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had every consolation from family tenderness, which his tenderness to his family had always merited.
Sir Joshua Reynolds was, on very many accounts, one of the most memorable men of his time :—he was the first Englishman who added the praise of the elegant arts to the other glories of his country. In taste, in grace, in facility, in happy invention, and in the richness and harmony of colouring, he was equal to the great masters of the renowned ages. In portrait he went beyond them; for he communicated to that description of the art, in which English artists are the most engaged, a variety, a fancy, and a dignity derived from the higher branches, which even those who profess them in a superior manner did not always preserve when they delineated individual nature. His portraits remind the spectator of the invention of history and the amenity of landscape. In painting portraits, he appears not to be raised upon that platform, but to descend to it from a higher sphere. His paintings illustrate his lessons, and his lessons seem to have been derived from his paintings. He possessed the theory as perfectly as the practice of his art. To be such a painter, he was a profound and penetrating philosopher.
In full happiness of foreign and domestic fame, admired by the expert in art, and by the learned in science, courted by the great, caressed by sovereign powers, and celebrated by distinguished poets, his native humility, modesty, and candour never forsook him, even on surprise or provocation; nor was the least degree of arrogance or assumption visible to the most scrutinizing eye in any part of his conduct or discourse.
His talents of every kind—powerful from nature, and not meanly cultivated in letters— his social virtues in all the relations and all the habitudes of life rendered him the centre of a very great and unparalleled variety of agreeable societies, which will be dissipated by his death. He had too much merit not to excite some jealousy ; too much innocence to provoke any enmity. The loss of no man of his time can be felt with more sincere, general, and unmixed sorrow. Hail! and farewell. Burke. * * • •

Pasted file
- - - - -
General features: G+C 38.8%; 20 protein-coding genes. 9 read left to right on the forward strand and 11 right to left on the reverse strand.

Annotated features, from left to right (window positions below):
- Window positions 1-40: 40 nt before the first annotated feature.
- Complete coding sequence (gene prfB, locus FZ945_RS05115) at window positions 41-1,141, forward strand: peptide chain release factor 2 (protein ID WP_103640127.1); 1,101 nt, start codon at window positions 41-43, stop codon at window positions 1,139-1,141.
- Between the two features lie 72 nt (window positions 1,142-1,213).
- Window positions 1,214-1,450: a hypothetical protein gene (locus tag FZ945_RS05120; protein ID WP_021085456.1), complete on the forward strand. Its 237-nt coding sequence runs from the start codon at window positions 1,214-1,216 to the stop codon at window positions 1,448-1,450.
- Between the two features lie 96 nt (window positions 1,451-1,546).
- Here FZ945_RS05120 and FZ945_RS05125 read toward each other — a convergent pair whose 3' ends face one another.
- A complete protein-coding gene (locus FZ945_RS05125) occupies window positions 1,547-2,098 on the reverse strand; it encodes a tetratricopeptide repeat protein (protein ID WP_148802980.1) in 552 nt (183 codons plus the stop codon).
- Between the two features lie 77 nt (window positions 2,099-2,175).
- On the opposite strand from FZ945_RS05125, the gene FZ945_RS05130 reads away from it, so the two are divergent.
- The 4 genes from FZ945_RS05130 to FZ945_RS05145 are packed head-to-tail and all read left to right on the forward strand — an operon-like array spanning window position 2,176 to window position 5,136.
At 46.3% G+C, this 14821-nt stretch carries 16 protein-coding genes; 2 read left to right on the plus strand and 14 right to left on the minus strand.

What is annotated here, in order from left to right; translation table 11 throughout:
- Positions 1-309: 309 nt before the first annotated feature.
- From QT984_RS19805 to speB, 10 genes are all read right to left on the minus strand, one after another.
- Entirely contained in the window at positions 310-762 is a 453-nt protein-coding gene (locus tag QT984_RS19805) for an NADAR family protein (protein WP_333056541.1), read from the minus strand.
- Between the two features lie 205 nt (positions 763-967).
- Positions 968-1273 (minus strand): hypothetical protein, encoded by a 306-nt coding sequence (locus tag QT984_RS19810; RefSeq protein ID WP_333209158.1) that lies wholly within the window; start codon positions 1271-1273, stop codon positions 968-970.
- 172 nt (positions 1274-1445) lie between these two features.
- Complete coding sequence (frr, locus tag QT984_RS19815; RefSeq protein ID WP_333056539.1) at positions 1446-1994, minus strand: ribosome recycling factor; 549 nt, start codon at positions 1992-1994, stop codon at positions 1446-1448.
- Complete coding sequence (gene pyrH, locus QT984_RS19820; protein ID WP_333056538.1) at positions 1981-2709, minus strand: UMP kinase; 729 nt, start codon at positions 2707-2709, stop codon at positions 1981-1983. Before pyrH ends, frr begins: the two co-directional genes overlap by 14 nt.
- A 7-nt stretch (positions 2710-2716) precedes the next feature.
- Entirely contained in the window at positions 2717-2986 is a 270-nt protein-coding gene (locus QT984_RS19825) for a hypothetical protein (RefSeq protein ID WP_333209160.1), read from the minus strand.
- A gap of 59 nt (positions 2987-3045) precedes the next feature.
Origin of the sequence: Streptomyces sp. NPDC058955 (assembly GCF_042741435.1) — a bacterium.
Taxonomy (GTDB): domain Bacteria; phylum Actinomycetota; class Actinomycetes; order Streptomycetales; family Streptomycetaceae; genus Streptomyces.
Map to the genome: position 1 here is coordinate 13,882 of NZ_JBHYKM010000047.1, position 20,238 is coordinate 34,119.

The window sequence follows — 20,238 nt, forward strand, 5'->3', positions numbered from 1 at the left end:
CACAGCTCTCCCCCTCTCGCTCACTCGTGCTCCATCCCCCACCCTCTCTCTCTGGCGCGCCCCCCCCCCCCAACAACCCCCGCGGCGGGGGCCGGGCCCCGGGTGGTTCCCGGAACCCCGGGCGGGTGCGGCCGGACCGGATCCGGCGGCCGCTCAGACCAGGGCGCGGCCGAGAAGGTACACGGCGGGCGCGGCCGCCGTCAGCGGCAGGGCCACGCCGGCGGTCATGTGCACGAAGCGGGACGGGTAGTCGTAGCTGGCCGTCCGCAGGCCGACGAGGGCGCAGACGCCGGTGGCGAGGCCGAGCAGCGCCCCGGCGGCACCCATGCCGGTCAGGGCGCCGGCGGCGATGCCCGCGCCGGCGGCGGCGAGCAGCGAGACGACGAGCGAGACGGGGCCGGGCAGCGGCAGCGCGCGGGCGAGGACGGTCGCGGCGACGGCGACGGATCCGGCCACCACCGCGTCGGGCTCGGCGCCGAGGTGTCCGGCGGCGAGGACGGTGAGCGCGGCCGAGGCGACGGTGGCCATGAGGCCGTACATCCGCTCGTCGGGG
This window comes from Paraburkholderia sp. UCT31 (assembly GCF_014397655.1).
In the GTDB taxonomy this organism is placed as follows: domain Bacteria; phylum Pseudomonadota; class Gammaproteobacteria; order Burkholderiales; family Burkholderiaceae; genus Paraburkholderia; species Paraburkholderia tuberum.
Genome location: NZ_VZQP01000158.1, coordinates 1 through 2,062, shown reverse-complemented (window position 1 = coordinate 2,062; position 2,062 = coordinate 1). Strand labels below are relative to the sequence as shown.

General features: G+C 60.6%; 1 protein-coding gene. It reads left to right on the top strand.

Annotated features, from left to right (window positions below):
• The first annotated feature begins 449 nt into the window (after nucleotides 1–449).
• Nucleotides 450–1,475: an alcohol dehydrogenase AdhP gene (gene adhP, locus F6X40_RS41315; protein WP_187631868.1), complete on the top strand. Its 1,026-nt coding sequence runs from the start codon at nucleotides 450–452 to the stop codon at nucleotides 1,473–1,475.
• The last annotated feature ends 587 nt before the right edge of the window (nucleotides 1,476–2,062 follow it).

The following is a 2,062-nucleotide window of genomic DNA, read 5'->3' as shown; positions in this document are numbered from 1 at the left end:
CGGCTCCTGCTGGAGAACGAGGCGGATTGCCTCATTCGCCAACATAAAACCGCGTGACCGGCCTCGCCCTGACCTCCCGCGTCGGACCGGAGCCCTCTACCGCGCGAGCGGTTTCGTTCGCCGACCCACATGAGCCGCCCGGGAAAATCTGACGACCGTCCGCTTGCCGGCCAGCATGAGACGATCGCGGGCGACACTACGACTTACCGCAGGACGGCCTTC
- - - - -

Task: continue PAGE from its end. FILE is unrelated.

To the grandeur, the truth, and simplicity of Titian, and to the daring strength of Rembrandt, he has united the chasteness and delicacy of Vandyke. Delighted with the picturesque beauty of Rubens, he was the first that attempted a bright and gay back ground to portraits, and defying the dull and ignorant rules of his master, at a very early period of life, emancipated his art from the shackles with which it had been encumbered in the school of Hudson. There is, however, every reason to believe, that he very rarely copied any entire picture of any master, though he certainly did imitate the excellent parts of many; and his versatility in this respect was equalled only by the susceptibility of his feelings, the quickness of his comprehension, and the ardour which prompted his efforts. His pictures in general possess a degree of merit superior to mere portraits, they assume the rank of history. His portraits of men are distinguished by a certain air of dignity, and those of women and children by a grace, a beauty, and simplicity which have seldom been equalled, and never surpassed. No painter ever gave so completely as himself that momentary fascinating expression, that irresistible charm, which accompanies and denotes the " Cynthia of the minute." In his attempts to give character where it did not exist, he has sometimes lost likeness; but the deficiences of the portrait were often compensated by the beauty of the picture. The attitudes of his figures are generally full of grace, ease, and propriety; he could throw them into the boldest variations, and he often ventures on postures which inferior painters could not execute; or which, if attempted, would inevitably destroy their credit. His chief aim, however, was colour and effect, and these he always varied as the subject required. Whatever deficiencies there may be in the designs of this great master, no one at any period better understood the principles of colouring; nor can it be doubted that he carried this branch of his art to a very high degree of perfection. His lights display the knowledge he possessed, and with shade he conceals his defects. Whether we consider the power, the brilliancy, or the form of his lights, the transparency of his shadows, with the just quantities of each, and the harmony, richness, and full effect of the whole, it is evident that he has not only far transcended every modern master, but that his excellencies in these captivating parts of painting vie with the works of the great models he has emulated. The opinion he has